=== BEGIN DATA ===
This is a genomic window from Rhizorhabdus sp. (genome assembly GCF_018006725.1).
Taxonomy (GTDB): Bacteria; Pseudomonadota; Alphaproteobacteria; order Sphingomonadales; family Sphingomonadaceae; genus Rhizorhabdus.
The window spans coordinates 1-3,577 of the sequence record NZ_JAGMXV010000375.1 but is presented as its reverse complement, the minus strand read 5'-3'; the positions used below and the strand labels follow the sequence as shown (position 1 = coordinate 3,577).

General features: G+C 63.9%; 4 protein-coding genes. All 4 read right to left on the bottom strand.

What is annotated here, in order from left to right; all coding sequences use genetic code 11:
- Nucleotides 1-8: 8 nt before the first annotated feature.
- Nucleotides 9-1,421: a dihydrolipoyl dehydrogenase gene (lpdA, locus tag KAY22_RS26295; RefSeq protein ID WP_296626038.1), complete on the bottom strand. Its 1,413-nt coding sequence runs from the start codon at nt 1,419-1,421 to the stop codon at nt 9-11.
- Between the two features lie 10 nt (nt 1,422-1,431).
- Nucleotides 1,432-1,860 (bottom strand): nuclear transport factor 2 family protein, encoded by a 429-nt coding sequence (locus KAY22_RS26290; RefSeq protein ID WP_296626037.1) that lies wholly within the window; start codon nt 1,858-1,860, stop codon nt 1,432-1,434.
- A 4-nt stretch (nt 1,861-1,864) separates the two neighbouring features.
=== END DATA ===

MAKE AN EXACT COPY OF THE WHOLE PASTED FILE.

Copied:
This is a genomic window from Rhizorhabdus sp. (genome assembly GCF_018006725.1).
Taxonomy (GTDB): Bacteria; Pseudomonadota; Alphaproteobacteria; order Sphingomonadales; family Sphingomonadaceae; genus Rhizorhabdus.
The window spans coordinates 1-3,577 of the sequence record NZ_JAGMXV010000375.1 but is presented as its reverse complement, the minus strand read 5'-3'; the positions used below and the strand labels follow the sequence as shown (position 1 = coordinate 3,577).

General features: G+C 63.9%; 4 protein-coding genes. All 4 read right to left on the bottom strand.

What is annotated here, in order from left to right; all coding sequences use genetic code 11:
- Nucleotides 1-8: 8 nt before the first annotated feature.
- Nucleotides 9-1,421: a dihydrolipoyl dehydrogenase gene (lpdA, locus tag KAY22_RS26295; RefSeq protein ID WP_296626038.1), complete on the bottom strand. Its 1,413-nt coding sequence runs from the start codon at nt 1,419-1,421 to the stop codon at nt 9-11.
- Between the two features lie 10 nt (nt 1,422-1,431).
- Nucleotides 1,432-1,860 (bottom strand): nuclear transport factor 2 family protein, encoded by a 429-nt coding sequence (locus KAY22_RS26290; RefSeq protein ID WP_296626037.1) that lies wholly within the window; start codon nt 1,858-1,860, stop codon nt 1,432-1,434.
- A 4-nt stretch (nt 1,861-1,864) separates the two neighbouring features.